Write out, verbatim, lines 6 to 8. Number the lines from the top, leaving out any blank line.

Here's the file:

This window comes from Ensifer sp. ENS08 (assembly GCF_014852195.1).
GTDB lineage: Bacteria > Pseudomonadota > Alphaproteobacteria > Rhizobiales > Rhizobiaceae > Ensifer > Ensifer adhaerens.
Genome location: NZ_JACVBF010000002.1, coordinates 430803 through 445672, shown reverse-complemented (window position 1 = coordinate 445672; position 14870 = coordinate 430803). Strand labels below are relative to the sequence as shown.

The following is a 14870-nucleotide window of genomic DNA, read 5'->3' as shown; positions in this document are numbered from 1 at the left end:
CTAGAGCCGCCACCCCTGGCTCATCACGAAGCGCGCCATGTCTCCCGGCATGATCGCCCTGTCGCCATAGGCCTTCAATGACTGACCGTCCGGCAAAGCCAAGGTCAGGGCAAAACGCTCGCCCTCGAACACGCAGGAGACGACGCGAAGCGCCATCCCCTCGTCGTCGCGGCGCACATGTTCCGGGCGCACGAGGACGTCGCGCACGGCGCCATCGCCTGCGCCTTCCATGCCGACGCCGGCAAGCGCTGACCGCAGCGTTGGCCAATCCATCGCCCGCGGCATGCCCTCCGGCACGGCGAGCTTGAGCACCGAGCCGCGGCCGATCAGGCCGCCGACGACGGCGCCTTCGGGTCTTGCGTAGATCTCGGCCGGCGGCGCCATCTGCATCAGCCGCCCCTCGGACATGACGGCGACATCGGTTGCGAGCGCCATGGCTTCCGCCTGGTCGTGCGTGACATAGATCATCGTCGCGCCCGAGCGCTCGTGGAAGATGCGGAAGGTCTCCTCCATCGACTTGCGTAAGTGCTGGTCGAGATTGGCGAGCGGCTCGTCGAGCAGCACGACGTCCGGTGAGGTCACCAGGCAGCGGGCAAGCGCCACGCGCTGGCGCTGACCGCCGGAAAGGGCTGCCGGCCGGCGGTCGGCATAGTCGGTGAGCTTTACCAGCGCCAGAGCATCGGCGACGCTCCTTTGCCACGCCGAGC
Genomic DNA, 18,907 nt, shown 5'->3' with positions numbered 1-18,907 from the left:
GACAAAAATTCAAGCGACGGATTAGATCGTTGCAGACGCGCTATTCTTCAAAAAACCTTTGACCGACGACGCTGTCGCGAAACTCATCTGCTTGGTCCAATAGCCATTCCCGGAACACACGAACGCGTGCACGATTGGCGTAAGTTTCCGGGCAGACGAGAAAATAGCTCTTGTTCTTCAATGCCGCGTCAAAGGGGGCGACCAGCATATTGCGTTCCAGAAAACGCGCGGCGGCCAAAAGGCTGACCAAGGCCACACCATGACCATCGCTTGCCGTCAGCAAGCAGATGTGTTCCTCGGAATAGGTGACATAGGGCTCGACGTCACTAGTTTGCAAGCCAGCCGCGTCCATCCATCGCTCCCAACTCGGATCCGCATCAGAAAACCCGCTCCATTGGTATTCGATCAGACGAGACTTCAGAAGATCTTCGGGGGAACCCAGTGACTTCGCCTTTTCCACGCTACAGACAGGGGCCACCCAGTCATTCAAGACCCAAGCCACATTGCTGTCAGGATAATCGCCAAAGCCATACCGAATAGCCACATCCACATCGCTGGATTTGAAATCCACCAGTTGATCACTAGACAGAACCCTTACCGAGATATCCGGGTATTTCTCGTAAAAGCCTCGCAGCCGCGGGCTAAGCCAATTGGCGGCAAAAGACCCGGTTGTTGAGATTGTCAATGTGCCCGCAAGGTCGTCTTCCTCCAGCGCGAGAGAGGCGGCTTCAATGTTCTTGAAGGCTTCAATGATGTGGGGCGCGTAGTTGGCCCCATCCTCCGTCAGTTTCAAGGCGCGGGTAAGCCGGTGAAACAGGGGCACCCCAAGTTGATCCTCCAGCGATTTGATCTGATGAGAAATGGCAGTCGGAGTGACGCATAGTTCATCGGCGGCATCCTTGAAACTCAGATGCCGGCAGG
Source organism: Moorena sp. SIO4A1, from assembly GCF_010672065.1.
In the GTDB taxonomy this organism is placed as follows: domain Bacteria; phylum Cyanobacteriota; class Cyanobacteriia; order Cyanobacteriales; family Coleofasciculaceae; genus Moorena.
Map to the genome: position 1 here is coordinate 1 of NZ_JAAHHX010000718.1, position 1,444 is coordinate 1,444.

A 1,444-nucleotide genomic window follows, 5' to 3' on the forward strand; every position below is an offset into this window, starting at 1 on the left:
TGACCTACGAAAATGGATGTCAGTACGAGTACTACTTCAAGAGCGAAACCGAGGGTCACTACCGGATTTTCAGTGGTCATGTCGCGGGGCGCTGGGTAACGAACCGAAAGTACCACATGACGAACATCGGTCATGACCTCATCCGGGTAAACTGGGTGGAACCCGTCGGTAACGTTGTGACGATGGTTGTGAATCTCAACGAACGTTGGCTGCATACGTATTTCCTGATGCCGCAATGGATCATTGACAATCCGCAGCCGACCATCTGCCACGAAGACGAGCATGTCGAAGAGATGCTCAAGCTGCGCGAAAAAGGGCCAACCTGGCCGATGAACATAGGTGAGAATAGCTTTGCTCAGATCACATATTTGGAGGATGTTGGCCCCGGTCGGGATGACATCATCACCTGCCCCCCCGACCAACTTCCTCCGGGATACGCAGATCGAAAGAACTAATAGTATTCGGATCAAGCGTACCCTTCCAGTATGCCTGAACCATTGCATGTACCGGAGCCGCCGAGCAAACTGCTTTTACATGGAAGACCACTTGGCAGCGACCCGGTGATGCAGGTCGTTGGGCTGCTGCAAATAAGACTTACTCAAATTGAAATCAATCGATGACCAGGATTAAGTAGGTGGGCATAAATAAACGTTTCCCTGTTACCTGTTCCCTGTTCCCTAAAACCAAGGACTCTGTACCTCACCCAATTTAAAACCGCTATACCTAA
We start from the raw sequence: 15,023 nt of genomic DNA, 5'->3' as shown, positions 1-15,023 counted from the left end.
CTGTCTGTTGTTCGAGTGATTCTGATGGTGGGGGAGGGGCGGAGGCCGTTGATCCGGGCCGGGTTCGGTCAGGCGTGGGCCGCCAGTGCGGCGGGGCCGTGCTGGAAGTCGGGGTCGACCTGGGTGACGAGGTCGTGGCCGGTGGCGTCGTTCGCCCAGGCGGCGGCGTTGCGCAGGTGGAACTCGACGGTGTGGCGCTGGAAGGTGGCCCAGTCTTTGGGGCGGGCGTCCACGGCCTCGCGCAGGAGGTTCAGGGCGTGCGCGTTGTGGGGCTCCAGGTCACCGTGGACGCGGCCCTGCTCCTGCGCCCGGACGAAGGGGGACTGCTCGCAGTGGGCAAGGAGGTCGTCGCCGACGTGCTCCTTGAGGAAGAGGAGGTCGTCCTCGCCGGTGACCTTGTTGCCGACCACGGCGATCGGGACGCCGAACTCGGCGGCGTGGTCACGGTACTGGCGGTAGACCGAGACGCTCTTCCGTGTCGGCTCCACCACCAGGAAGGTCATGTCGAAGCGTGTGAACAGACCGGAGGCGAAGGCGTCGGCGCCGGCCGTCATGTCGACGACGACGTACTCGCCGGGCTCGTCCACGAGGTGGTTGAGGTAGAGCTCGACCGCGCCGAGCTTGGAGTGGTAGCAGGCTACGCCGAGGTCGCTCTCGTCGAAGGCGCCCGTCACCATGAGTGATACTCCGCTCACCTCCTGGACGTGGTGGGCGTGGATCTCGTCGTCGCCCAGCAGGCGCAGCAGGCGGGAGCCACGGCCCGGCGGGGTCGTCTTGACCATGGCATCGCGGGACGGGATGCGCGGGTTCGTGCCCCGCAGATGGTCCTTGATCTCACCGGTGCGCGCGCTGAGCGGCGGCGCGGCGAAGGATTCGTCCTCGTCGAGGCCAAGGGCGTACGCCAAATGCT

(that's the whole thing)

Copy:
Genomic DNA, 18,907 nt, shown 5'->3' with positions numbered 1-18,907 from the left:
GACAAAAATTCAAGCGACGGATTAGATCGTTGCAGACGCGCTATTCTTCAAAAAACCTTTGACCGACGACGCTGTCGCGAAACTCATCTGCTTGGTCCAATAGCCATTCCCGGAACACACGAACGCGTGCACGATTGGCGTAAGTTTCCGGGCAGACGAGAAAATAGCTCTTGTTCTTCAATGCCGCGTCAAAGGGGGCGACCAGCATATTGCGTTCCAGAAAACGCGCGGCGGCCAAAAGGCTGACCAAGGCCACACCATGACCATCGCTTGCCGTCAGCAAGCAGATGTGTTCCTCGGAATAGGTGACATAGGGCTCGACGTCACTAGTTTGCAAGCCAGCCGCGTCCATCCATCGCTCCCAACTCGGATCCGCATCAGAAAACCCGCTCCATTGGTATTCGATCAGACGAGACTTCAGAAGATCTTCGGGGGAACCCAGTGACTTCGCCTTTTCCACGCTACAGACAGGGGCCACCCAGTCATTCAAGACCCAAGCCACATTGCTGTCAGGATAATCGCCAAAGCCATACCGAATAGCCACATCCACATCGCTGGATTTGAAATCCACCAGTTGATCACTAGACAGAACCCTTACCGAGATATCCGGGTATTTCTCGTAAAAGCCTCGCAGCCGCGGGCTAAGCCAATTGGCGGCAAAAGACCCGGTTGTTGAGATTGTCAATGTGCCCGCAAGGTCGTCTTCCTCCAGCGCGAGAGAGGCGGCTTCAATGTTCTTGAAGGCTTCAATGATGTGGGGCGCGTAGTTGGCCCCATCCTCCGTCAGTTTCAAGGCGCGGGTAAGCCGGTGAAACAGGGGCACCCCAAGTTGATCCTCCAGCGATTTGATCTGATGAGAAATGGCAGTCGGAGTGACGCATAGTTCATCGGCGGCATCCTTGAAACTCAGATGCCGGCAGG
Source organism: Moorena sp. SIO4A1, from assembly GCF_010672065.1.